What makes understanding grip challenging is that it is difficult to observe. A player’s draw and action forward can happen fast. It is not easy to watch in person, it is not easy to watch on video, and if the draw has coil (where the dart curls farther into the hand), it is very hard to see how the dart is gripped at the most important juncture of the throw. We need to rely on still images, if captured at the right time, and zoomed in, to dissect a player’s grip. And how many times have stared at a still image of a player’s grip, and still can’t figure out exactly what they are doing?
With a keen eye you can start to, not only dissect a player’s grip, but you can start to take notice of their barrel choices based on that grip. The conversations about barrels generally start with the data points: tungsten percentage, and weight. While these are pertinent and easily defined criterion, they are not the most important. Often is the case that the first time we grabbed a dart is the grip we have stayed with. We did this without regard to the equipment in our hand, and did our best through trial and error to hone our accuracy in a raw and rudimentary way. We likely grabbed the dart without knowing there were such variables in barrel choice, and in the moment we adapted to the equipment in our hands. How we grabbed it initially is likely what we should be doing as a starting point. How and what we adjust in terms our hand and equipment starts from how YOU grip the dart. If there was only one way to hold a dart, and everyone’s hand was the same, theoretically there would be one universal dart for everyone.That is not the case. This is why the conversation needs start with Grip Style.
Grip Style: The manner in which, and with how many fingers, the hand holds the dart.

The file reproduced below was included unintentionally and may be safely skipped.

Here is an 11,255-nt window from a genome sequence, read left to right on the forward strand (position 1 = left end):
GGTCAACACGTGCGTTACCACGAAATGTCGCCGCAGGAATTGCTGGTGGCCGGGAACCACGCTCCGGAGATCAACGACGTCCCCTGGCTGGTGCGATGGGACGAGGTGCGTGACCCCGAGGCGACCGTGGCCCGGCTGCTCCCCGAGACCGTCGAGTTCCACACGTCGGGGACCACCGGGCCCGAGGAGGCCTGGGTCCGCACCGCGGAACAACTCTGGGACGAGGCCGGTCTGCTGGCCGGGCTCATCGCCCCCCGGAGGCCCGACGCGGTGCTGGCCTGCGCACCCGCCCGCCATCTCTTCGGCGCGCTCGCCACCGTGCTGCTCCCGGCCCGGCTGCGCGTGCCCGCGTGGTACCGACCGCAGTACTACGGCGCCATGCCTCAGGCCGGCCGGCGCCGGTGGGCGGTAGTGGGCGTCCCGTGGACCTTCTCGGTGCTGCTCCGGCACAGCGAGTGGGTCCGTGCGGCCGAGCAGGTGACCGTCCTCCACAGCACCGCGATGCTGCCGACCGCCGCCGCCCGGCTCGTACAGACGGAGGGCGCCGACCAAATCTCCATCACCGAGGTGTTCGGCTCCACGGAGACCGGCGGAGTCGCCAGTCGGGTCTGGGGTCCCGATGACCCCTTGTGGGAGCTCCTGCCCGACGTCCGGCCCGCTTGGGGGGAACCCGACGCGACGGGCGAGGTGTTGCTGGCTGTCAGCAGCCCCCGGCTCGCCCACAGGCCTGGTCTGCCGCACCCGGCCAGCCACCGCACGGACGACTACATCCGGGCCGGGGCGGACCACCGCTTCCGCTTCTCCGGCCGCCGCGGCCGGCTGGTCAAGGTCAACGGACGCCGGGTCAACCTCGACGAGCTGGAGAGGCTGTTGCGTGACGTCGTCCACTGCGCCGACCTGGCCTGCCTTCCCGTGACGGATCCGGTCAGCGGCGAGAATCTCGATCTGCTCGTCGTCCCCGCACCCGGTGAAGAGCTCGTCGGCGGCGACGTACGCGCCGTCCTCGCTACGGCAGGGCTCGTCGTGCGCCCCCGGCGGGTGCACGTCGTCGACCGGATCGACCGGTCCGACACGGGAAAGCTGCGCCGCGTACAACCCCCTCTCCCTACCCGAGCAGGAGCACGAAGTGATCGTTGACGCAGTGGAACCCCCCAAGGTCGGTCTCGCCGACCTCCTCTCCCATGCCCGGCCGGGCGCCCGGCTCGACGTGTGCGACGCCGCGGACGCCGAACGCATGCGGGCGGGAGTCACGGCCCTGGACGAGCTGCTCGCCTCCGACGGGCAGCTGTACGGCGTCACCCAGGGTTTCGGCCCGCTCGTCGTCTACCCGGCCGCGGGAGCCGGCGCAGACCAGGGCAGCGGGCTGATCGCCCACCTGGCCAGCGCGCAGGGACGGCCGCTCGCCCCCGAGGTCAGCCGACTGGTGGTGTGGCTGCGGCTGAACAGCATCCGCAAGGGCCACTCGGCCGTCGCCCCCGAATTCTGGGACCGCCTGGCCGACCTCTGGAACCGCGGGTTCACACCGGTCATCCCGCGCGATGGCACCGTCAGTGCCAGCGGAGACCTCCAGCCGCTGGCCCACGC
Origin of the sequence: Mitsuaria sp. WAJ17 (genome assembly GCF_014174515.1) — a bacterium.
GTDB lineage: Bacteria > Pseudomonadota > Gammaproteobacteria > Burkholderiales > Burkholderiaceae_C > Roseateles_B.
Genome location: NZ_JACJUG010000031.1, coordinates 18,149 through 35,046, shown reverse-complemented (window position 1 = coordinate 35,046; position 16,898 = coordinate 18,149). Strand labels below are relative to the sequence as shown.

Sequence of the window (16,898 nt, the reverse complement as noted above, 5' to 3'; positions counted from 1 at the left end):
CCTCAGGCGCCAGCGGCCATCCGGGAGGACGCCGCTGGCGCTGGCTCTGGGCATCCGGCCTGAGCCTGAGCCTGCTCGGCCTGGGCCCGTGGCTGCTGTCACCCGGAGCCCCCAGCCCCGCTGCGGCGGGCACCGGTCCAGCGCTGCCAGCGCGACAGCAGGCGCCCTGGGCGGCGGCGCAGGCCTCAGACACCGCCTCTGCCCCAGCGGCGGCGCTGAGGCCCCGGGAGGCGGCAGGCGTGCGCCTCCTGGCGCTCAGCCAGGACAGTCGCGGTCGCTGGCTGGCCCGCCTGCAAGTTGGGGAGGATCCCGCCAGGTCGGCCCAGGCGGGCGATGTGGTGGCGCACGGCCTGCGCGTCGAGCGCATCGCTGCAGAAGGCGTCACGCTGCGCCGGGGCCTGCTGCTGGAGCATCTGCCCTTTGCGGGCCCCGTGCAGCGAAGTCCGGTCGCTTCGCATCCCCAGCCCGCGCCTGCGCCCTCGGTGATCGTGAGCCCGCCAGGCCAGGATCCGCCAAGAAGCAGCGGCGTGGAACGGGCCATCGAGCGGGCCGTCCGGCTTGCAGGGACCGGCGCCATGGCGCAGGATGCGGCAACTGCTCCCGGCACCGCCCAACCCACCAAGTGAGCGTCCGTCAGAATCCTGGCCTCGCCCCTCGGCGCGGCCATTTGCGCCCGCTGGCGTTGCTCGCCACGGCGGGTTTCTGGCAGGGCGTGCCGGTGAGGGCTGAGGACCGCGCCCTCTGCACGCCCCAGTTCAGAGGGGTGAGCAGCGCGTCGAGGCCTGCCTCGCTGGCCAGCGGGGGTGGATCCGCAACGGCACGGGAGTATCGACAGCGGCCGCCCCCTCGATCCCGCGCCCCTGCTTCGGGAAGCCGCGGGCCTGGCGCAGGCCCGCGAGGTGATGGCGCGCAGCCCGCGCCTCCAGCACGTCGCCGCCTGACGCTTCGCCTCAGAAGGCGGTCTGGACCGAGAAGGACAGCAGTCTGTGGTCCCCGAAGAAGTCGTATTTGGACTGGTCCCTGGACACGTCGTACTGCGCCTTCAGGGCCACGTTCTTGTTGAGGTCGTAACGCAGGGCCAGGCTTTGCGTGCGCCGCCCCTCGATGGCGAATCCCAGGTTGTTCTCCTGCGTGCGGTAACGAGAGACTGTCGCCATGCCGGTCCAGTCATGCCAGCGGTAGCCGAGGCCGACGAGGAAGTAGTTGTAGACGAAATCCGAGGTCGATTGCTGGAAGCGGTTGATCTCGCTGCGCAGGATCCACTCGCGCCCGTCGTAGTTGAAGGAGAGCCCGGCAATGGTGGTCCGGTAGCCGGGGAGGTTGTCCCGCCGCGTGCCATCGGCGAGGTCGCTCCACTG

(Not to be confused with “grip type”- the cuts/grooves, or “grip intensity”- how grippy, in talking about the barrel itself.)
To make it easier, here is a healthy stab at universal nomenclature so that we can be on the same page in discussing grip. While there will always be noticeable differences between players, there are also common denominators. (Below each Grip Style, I give examples of pros who grip their dart similarly)
2 Fingers – (thumb and index)
This is not a grip that is seen often, but it tends to lend itself well to those with a heavy, very thick hand, with a thick short dart. Andy Fordham seemingly has a similar grip (although again, it is hard to see in his thick hand). His barrel length and style and nearly identical to Manley’s: Short, thick, front heavy. The dart rests on the length of the straight thumb. By default, it likely means you are gripping the dart just behind bulbous front heavy weight. There are no variations as the other fingers need to curl in to stay out of the way. Based in this grip, physiologically it makes most sense for the hand to be closed to allow for the a relaxed release.
Players with a similar grip style: Andy Fordham
BARREL SEEN IN PHOTOS
3 Fingers – (Thumb, Index and Middle. Middle finger on top of barrel or point.)